Lanthanide-containing polycations for monitoring polyplex dynamics via lanthanide resonance energy transfer

Sneha S. Kelkar, Lian Xue, S. Richard Turner, Theresa M. Reineke

Research output: Contribution to journalArticlepeer-review

14 Scopus citations


Theranostic nanomaterials have emerged in the past decade that combine therapeutic delivery and diagnostic imaging into one package. Such materials offer the opportunity to aid diagnosis, track therapeutic biodistribution, and monitor drug release. We have developed a series of nucleic acid delivery polymers containing oligoethylene amines that are able to be protonated at physiological pH (for binding/compacting pDNA) and a lanthanide-chelating domain, which imparts diagnostic functionality. Diamine monomers (containing between 3 and 6 Boc-protected ethyleneamines) were prepared via a multistep procedure involving the selective protection and deprotection of primary and secondary amines. The polymer structures were then synthesized by step-growth polymerization of the oligoethylene diamines with a bisanhydride of diethylenetriamine pentaacetic acid (DTPA-BA), yielding degrees of polymerization between 18 and 24. Chelation of the polymers with gadolinium and terbium was performed to offer MRI contrast agent and luminescence properties, respectively. All of the polymer chelates were found to house approximately one water coordination site, as calculated by the Horrocks equation and possess longitudinal relaxivities (r1, on a per Gd basis) at least twice that of Magnevist, a clinical contrast agent. All the structures formed polyplexes with pDNA with highly positive zeta potentials and hydrodynamic diameters around 50-80 nm. Lanthanide resonance energy transfer (LRET) was used to monitor polyplex association and dissociation. Polyplexes were formed using the donor-acceptor pair comprising of terbium-chelated polymer with five ethyleneamines within the repeat unit (6c-Tb) and tetramethyl rhodamine (TMR)-labeled pDNA. Association/dissociation in the presence of heparin and NaCl was monitored. The effect of amine number along the polymer backbone on transfection efficiency and cytotoxicity was also investigated. None of the polymers revealed cytotoxic effects with cultured cells; however, the polymer with six ethyleneamines clearly offered the highest transfection efficiency. This preliminary study offers insight into the development of materials with the ability to monitor polyplex unpackaging over time within the cellular environment.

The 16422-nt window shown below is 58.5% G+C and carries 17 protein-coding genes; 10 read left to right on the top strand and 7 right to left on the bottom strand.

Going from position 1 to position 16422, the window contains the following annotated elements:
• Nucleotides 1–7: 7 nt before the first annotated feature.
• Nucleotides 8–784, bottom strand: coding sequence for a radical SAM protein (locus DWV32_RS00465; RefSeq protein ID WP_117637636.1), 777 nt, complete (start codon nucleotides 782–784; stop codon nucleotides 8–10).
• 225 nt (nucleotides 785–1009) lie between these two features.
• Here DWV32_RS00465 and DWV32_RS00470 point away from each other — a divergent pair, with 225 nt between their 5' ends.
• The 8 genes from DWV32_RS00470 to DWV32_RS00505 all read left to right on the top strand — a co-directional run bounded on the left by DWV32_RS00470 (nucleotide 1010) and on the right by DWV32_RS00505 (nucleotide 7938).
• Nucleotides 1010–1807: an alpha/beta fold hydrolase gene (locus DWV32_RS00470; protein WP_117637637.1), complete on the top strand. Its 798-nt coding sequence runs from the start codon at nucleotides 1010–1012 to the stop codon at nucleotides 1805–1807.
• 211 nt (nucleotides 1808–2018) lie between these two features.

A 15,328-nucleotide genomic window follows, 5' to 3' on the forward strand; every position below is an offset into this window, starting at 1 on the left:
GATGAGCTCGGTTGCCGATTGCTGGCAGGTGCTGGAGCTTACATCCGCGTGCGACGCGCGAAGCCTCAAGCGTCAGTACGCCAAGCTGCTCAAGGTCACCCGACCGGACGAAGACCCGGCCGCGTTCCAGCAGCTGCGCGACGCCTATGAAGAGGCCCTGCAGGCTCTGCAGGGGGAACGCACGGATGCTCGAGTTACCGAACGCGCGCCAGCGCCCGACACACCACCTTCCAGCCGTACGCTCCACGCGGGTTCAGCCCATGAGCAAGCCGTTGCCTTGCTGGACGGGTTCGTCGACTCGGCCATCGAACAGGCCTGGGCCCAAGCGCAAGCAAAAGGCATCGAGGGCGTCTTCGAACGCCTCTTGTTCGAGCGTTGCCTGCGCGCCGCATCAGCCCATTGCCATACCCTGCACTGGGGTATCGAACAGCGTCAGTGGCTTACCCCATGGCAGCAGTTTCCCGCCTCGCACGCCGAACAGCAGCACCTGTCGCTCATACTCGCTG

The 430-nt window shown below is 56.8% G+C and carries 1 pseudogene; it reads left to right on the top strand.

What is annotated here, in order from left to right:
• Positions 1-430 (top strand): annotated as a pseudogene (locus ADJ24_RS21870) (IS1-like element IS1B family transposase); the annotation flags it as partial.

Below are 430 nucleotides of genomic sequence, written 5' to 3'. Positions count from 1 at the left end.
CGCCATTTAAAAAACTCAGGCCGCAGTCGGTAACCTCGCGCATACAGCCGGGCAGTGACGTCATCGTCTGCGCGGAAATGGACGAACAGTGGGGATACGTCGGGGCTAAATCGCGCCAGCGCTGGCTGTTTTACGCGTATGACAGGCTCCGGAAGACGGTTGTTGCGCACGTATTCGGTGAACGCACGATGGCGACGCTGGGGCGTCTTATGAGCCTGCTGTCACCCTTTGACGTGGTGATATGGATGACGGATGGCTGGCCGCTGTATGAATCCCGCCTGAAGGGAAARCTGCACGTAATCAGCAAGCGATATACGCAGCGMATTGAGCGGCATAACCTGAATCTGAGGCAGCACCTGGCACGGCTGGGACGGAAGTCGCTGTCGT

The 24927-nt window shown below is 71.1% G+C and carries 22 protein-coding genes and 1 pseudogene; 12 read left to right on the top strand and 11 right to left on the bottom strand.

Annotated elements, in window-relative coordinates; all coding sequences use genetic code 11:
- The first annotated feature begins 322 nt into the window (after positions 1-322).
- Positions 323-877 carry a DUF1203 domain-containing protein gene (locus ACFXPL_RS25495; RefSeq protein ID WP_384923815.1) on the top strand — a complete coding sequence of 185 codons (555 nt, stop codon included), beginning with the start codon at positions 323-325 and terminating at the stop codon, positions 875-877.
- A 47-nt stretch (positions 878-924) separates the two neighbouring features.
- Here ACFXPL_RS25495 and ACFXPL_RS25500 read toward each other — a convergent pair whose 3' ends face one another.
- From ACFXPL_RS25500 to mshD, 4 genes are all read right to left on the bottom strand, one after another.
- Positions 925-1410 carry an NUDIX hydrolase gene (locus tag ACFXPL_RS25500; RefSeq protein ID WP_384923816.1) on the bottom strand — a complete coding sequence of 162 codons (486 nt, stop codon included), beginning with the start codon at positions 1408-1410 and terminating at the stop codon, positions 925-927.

Original languageEnglish (US)
Pages (from-to)1612-1624
Number of pages13
Issue number5
StatePublished - May 12 2014


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